BY EMILY MIBACH
Daily Post Staff Writer
The governor has signed a bill that could open the doors for the Ravenswood School District to build teacher housing on the former Flood School site even if a Menlo Park ballot measure aimed at stopping is passed by voters.
The bill, AB2295, allows school districts and community colleges to build housing on school property so long as the developments meet local zoning standards for things like height.
Proponents of Measure V, who have been accused of trying to stop the construction of apartments on the former Flood School site at 321 Sheridan Drive, say that the passing of the bill “dramatically changes the landscape” of the election.
The proponents of Measure V say the signing of AB2295 allows Ravenswood to build 78 units at Flood School without a zoning change. In an email, Nicole Chessari, one of the main proponents of the measure, said AB2295 codifies what her group wants to see at Flood School — priority housing for teachers.
Chessari also said that AB2295 would allow the housing to be offered to Menlo Park City School District employees and to local public employees before being offered to the general public.
Proponents of Measure V have said one of their problems with the Ravenswood City School District’s plan for Flood School doesn’t require that school district employees will actually live at the project.
Ravenswood Chief Business Officer Will Eger previously told the Post that teachers and district employees would get first priority for the units in perpetuity.
Eger said yesterday that the district supported AB2295. He said that while they are thrilled the governor signed the bill, the school district is “working to understand the full implications of the bill.”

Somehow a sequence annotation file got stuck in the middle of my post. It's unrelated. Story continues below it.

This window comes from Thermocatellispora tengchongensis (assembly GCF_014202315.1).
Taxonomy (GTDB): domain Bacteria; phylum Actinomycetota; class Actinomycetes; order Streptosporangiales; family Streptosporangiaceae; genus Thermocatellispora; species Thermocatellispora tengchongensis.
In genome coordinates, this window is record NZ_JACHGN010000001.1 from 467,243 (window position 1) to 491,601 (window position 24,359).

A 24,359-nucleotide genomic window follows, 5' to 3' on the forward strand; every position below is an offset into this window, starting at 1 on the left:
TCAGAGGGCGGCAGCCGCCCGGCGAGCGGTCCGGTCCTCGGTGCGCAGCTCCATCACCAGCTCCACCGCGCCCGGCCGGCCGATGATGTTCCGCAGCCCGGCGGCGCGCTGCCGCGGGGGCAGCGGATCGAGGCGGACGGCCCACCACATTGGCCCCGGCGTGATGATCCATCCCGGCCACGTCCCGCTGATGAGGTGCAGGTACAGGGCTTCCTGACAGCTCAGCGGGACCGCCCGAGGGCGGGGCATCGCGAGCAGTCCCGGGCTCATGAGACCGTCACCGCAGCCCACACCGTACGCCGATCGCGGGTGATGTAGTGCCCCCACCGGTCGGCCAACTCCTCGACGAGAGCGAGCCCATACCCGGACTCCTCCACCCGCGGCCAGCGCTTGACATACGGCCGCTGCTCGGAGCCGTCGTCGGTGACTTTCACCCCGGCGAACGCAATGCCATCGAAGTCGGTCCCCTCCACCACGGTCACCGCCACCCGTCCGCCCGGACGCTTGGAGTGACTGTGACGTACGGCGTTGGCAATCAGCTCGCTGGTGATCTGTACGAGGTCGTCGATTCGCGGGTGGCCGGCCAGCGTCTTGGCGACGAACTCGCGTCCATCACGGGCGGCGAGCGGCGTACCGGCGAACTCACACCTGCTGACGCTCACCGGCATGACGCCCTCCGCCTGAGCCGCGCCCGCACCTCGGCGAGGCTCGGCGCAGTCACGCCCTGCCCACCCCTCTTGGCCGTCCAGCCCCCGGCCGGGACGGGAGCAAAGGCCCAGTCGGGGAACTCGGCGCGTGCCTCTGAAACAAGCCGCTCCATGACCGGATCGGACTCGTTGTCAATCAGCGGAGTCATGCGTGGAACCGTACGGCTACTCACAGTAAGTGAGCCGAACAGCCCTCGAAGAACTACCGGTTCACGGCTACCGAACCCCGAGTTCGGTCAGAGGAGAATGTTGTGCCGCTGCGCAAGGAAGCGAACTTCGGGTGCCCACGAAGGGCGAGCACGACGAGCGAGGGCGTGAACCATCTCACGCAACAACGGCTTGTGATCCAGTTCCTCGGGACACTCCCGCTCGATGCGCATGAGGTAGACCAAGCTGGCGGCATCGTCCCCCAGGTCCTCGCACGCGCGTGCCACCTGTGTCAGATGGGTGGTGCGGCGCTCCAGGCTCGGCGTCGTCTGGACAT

The bill doesn’t go into effect until 2024, so the district has time to figure out its implications.
While this bill changes the landscape of the Measure V campaign, as opponents have said the measure will kill teacher housing, this bill could benefit other school districts looking to build housing.
This bill comes as school districts across the state, and the nation, are seeing a steady decline in enrollment, which while it began before the pandemic, was exacerbated by parents pulling their children out of public schools for a litany of reasons.
A CalMatters report says the state saw 110,000 students pulled from public schools in the state between the 2020-2021 school year and the 2021-2022 school year, following a steady decline that’s occurred at public schools since 2014.
This enrollment decline is leading to districts closing schools, such as when Oakland’s School Board voted to close schools earlier this year. The bill opens up the ability for school districts to use the shuttered schools for housing.